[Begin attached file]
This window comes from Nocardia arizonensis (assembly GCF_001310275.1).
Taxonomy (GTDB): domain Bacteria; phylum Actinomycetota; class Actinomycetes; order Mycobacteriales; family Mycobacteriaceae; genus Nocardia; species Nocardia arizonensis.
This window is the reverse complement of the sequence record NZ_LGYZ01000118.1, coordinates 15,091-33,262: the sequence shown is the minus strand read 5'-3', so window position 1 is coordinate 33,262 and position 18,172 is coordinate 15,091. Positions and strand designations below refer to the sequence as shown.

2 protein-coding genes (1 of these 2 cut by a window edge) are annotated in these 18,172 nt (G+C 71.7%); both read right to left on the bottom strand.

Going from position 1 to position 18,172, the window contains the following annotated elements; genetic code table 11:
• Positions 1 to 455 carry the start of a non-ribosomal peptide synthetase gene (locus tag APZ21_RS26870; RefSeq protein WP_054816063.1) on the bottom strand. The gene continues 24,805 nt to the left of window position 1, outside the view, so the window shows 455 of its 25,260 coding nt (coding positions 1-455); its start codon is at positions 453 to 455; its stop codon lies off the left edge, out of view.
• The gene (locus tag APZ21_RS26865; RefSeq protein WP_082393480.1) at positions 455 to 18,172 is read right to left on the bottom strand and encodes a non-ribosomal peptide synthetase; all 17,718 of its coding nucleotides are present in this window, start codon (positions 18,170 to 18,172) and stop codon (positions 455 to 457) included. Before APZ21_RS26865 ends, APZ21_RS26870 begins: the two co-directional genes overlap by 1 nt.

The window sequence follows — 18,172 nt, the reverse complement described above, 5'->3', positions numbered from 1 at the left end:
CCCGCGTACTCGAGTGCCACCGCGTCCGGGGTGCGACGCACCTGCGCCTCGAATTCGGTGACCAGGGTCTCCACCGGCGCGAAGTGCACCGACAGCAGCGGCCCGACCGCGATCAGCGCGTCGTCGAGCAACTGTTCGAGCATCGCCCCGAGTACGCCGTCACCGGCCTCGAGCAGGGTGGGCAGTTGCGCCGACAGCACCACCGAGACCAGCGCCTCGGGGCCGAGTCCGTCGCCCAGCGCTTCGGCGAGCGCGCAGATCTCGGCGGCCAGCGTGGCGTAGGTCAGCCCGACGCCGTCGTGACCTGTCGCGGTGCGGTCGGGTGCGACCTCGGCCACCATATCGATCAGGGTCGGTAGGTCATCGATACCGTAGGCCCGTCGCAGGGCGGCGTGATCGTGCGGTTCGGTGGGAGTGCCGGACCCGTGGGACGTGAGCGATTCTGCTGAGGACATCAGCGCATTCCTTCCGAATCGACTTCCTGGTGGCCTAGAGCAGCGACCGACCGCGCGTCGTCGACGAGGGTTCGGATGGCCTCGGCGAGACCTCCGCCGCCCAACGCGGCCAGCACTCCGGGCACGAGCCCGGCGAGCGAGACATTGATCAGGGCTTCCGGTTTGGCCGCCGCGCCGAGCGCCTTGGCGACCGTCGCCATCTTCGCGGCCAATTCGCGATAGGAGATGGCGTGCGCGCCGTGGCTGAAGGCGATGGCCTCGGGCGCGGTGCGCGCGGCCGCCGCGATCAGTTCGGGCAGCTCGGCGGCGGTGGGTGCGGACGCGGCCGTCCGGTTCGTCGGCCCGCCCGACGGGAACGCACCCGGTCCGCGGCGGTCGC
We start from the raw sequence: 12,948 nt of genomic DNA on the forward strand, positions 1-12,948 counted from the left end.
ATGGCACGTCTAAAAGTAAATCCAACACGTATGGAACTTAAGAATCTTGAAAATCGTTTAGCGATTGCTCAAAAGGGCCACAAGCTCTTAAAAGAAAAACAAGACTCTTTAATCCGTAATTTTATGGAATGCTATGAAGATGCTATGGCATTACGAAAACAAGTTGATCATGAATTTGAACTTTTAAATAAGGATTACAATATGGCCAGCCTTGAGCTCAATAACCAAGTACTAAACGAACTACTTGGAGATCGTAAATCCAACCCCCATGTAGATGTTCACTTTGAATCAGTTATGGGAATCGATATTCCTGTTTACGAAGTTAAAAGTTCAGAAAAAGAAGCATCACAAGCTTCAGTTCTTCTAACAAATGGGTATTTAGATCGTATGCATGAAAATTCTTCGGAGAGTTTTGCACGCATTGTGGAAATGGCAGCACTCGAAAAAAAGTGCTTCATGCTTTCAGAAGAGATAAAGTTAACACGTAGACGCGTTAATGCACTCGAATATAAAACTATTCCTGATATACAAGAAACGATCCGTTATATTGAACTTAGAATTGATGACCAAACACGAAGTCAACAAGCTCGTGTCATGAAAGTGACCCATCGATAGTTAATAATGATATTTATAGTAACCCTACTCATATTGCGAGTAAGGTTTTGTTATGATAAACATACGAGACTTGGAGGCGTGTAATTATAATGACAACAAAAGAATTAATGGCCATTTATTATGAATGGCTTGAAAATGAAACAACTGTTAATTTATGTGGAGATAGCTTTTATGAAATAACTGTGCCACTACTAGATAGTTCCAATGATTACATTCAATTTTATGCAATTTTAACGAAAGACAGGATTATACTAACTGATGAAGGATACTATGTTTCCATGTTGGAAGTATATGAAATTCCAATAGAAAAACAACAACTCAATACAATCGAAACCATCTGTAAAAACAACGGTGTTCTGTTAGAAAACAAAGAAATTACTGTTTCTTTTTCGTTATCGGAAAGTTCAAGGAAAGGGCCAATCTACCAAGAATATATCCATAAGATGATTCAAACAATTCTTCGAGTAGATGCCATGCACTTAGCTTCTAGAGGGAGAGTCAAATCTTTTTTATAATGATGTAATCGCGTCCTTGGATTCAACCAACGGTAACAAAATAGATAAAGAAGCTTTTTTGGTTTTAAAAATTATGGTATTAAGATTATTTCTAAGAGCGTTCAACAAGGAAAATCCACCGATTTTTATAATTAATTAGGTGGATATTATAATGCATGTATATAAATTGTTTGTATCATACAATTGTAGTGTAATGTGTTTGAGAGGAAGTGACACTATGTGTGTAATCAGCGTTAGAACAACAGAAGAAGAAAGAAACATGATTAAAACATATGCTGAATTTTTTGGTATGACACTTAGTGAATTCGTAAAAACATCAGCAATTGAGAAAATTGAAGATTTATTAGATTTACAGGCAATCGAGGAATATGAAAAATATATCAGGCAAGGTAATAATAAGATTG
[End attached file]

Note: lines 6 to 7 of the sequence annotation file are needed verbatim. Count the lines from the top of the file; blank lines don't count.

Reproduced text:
• Positions 1 to 455 carry the start of a non-ribosomal peptide synthetase gene (locus tag APZ21_RS26870; RefSeq protein WP_054816063.1) on the bottom strand. The gene continues 24,805 nt to the left of window position 1, outside the view, so the window shows 455 of its 25,260 coding nt (coding positions 1-455); its start codon is at positions 453 to 455; its stop codon lies off the left edge, out of view.
• The gene (locus tag APZ21_RS26865; RefSeq protein WP_082393480.1) at positions 455 to 18,172 is read right to left on the bottom strand and encodes a non-ribosomal peptide synthetase; all 17,718 of its coding nucleotides are present in this window, start codon (positions 18,170 to 18,172) and stop codon (positions 455 to 457) included. Before APZ21_RS26865 ends, APZ21_RS26870 begins: the two co-directional genes overlap by 1 nt.